Just finished making these "peppermint meltaways" from a Taste of Home newsletter I received. Very good!!! I plan to take them to work tomorrow. I love to bake but with no one at home anymore, my hubby and I would have to eat them. At 7 grams of fat each and hubby nit liking mint cookies, no thanks.

  • amybabyboy3

    These plants continue to be associated with Christmas and are still used to decorate our homes today.

    • Holly. ...

    • Ivy. ...

    • Mistletoe. ...

    • Christmas cactus. ...

    • Poinsettia. ...

    • Christmas trees. ...

    • Frankincense. ...

    • Myrrh.

    • From that day on, the bright red flowers were known as the 'Flores de Noche Buena', or 'Flowers of the Holy Night'. The shape of the poinsettia flower and leaves are sometimes thought as a symbol of the Star of Bethlehem which led the Wise Men to Jesus. The red colored leaves symbolize the blood of Christ.

    • Christmas plant- Christmas Cactus

    • The shape of the poinsettia flower and leaves are sometimes thought as a symbol of the Star of Bethlehem which led the Wise Men to Jesus.

    • Holly

      Ornamental holly berries are used in both wreaths and table centerpieces every Christmas. These particular berries are produced by 400 species of holly, which grow in the wild all around the world. Holly trees and shrubs are smooth-barked and boast delicate flowers, plump red berries, and leathery, shiny leaves.

      Whether you choose to hang garlands of holly from the roof, the walls or the mantelpiece, it’s guaranteed to add Christmas cheer and a little color to your home.

      Mistletoe

      Mistletoe has been a symbol of peace, love, and goodwill for as long as we can remember. The ritual and tradition of hanging mistletoe around our homes at Christmas time have been a pre-Christian tradition for many years, whilst the custom of kissing under the mistletoe continues today in many countries during the festive time.

      Poinsettia

      Poinsettia is a shrub native to Mexico – the locals call it ‘Noche Buena’, which means Christmas Eve. The plant’s connotation with the festive season began 400 years ago.

      Legend has it a young girl who was too poor to provide a Christmas gift for baby Jesus was encouraged by an angel to gather weeds from the roadside. These weeds later transformed into Crimson ‘blossoms’ and have been popular Christmas decorations in North America and Europe ever since.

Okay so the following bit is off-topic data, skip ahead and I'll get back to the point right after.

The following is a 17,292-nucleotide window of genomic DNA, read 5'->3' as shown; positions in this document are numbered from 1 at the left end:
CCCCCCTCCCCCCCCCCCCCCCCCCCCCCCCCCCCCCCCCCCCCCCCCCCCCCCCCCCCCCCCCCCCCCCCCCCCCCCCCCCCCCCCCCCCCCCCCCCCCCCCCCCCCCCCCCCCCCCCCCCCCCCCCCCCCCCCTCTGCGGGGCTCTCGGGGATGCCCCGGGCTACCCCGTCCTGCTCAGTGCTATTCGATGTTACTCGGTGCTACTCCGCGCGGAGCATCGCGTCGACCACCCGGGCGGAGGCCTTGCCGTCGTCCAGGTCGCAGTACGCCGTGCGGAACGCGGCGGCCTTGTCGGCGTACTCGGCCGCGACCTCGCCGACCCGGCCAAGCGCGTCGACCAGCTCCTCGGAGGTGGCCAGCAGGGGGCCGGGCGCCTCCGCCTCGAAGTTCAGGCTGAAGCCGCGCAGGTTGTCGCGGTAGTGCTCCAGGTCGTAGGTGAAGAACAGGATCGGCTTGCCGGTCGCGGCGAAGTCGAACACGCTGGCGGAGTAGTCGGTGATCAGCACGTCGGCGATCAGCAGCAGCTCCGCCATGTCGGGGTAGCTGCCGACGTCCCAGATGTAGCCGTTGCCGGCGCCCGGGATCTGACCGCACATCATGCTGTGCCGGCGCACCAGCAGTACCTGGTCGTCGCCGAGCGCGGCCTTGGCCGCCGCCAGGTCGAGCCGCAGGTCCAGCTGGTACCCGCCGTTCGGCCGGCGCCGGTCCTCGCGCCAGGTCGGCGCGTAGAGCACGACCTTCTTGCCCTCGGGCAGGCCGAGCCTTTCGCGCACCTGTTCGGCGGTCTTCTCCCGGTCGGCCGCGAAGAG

Ivy

      Ivy is specie of festive foliage, often used in wreaths and table centerpieces. A simple Christmas wreath fashioned from ivy, holly, red ribbons, and other greenery will add vibrancy and color to the home. Some choose to hang wreaths from their doorways, whilst others will place them above their mantelpiece for decoration.

      Christmas rose

      A traditional favorite; the Christmas rose boasts an abundance of pure white flowers that often age to a color of pretty pink in the winter months. A vase brimming with red and white roses and wonderfully scented blooms make for a gorgeous festive display, especially when teamed with gold foliage.

    • Yew trees and bushes

      North Americans may not associate the yew (Taxus) with the holiday season. In Europe, however, a Yuletide role has been reserved for this evergreen shrub or tree, easily identified by its unique red berries. As landscape plants, yew shrubs are valued as slow-growing, low-maintenance plantstolerant of shady conditions.



    Amaryllis

    Amaryllis produces clusters of beautiful, trumpet-shaped flowers that come in a variety of lovely colors, including a deep Christmas red. The plants are generally easy to care for and are beautiful additions to a home.

    Coleus

    Coleus is an attractive and popular plant that often has variegated leaves (those that contain more than one color). Some have a lovely mixture of red and green—the Christmas colors. The colors are arranged in a variety of interesting patterns. Plant breeders are creating lots of new and very appealing varieties of coleus.

    Coleus is non-toxic to humans but is toxic to pets. It can cause vomiting and diarrhea in dogs and cats, which may occasionally be bloody. In a home without pets, however, coleus is a beautiful plant to display indoors at Christmas and during the rest of the year either indoors or outdoors.

    Jerusalem Cherry

    The Jerusalem cherry (Solanum pseudocapsicum) is a member of the nightshade family of plants. It produces orange-red berries that can add to the festive atmosphere in a home at Christmas time. The plant is also known as the winter cherry and the Christmas cherry.

    Christmas Trees:

    Evergreens make good Christmas trees and provide branches that become part of Christmas wreaths and table centerpieces. They also provide cones, which add a nice touch to holiday decorations.

    30

    African Violets

    I've read that African violets in bloom may be hard to find at Christmas, but they are available from November onwards in my local supermarket. They are obviously designed to attract the Christmas market since they are located right next to the Christmas cacti and are often placed inside little carrying bags that are decorated with Christmas scenes.

  • pinkiris

    BINGO words ....

    Santa

    Donkey

    Angels